Ian McCafferty: That is a distinct possibility, and how that is then resolved, in terms of the balance of bargaining power that the Governor referred to between employers and employees, is one of the big uncertainties that we face. Given that 60% or 70% of wage settlements are negotiated in the first five months of each year—the pay round, if you like, to the extent that it still exists—we will learn quite a lot about the balance of power between the two sides of the labour force over the course of the coming months.
I think that you are right; essentially, we have to accept that the sharp depreciation in sterling is a fall in the purchasing power of the UK economy. Quite how that is distributed between employees and employers, through margins, and how that then feeds through into the broader macro-economy and hence into policy remains to be seen. There will be some difficulties, particularly at the margin and in certain areas where skill shortages currently exist, where we may well see slightly more animated bargaining than perhaps we have seen in the past.
Q82 Helen Goodman: Mr Haldane, I want to ask you some questions about your speech in Redcar, but do you wish to comment on this before I come on to your Redcar speech?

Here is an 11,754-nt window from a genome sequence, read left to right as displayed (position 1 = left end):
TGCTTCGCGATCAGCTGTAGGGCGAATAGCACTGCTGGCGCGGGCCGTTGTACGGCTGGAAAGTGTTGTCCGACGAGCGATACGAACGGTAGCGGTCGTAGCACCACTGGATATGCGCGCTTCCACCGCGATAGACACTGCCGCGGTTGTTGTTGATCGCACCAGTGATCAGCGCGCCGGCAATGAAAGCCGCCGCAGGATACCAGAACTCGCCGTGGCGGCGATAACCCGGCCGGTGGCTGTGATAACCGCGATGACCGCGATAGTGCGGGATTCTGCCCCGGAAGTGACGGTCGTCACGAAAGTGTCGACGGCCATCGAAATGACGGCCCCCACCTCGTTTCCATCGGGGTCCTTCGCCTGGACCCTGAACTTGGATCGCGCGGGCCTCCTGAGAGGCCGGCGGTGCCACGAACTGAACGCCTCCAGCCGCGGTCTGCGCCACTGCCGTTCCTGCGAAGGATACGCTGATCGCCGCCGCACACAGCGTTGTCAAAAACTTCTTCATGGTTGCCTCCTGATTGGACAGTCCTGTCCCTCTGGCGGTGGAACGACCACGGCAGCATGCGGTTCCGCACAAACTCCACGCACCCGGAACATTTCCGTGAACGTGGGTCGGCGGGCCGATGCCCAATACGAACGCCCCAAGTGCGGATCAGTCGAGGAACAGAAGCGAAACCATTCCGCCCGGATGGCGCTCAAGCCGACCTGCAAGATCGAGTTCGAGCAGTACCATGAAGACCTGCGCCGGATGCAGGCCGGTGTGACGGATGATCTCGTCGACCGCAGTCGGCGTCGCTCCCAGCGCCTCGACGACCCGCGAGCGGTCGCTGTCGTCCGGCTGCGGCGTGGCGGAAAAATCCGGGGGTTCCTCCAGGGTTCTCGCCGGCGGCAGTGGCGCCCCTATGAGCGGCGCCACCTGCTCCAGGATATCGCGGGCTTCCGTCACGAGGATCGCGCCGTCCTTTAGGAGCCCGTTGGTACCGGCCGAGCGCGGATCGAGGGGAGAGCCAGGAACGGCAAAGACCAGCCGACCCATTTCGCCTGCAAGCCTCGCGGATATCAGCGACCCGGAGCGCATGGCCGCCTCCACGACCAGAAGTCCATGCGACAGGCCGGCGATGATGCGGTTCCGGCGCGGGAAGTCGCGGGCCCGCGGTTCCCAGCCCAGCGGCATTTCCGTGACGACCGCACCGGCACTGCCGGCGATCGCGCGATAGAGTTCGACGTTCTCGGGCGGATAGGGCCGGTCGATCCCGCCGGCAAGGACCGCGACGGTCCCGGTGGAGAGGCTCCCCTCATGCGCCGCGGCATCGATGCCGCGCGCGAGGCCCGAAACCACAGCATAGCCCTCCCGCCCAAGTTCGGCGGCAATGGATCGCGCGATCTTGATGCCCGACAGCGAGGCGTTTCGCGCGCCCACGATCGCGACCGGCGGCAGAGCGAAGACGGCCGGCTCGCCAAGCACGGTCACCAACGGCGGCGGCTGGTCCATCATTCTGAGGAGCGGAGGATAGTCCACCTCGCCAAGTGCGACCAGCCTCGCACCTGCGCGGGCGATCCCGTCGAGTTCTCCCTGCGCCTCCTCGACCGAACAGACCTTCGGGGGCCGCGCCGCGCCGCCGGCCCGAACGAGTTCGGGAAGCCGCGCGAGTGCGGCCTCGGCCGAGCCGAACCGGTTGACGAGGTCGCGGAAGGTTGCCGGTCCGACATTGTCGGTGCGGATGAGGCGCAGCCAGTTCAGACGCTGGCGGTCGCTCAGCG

Andy Haldane: I thought Ian set out the issues exceptionally clearly. We had one of our regular surveys in the field of our agents on just this question and the factors we mentioned here, weighing on wage-bargaining, both upwards and downwards, were mirrored in what we found from our survey. As the Governor mentioned, the net effect of them from our agent survey was, if anything, that the pressures were in a downward direction, rather than up, but time will tell, because we are in that crucial phase of the wage-bargaining cycle, as Ian mentioned.
Q83 Helen Goodman: I want to ask you a couple of questions about QE. In 2012, the Bank of England published an analysis that showed that the wealthiest 5% of the population had benefited to the tune of £185,000 from the QE that had been undertaken at that point. This did not get very much attention until the Prime Minister stood on the steps of Downing Street in July and started raising these issues.
Since then we have had quite a lot of what some people might see as defensive remarks from the Bank, probably culminating in your speech in Redcar. You drew attention to a number of regional inequality maps, Mr Haldane, which were quite interesting. I just want to ask you a couple of things about it. What I would like to suggest to you is that a very clear and tight distinction between inequalities of income and inequalities of wealth is perhaps not terribly helpful, because what we have seen between 2002 and 2014 is the ratio of house prices to median salaries rising from 6.4 to 8.8, and we have also seen, over that time period, the amount of people’s spend on housing costs rise from 17% to 21% or 22%—something like that—which is quite a significant increase; it is a 4% or 5% increase. Are you not a little bit concerned that the Bank has fed the housing bubble?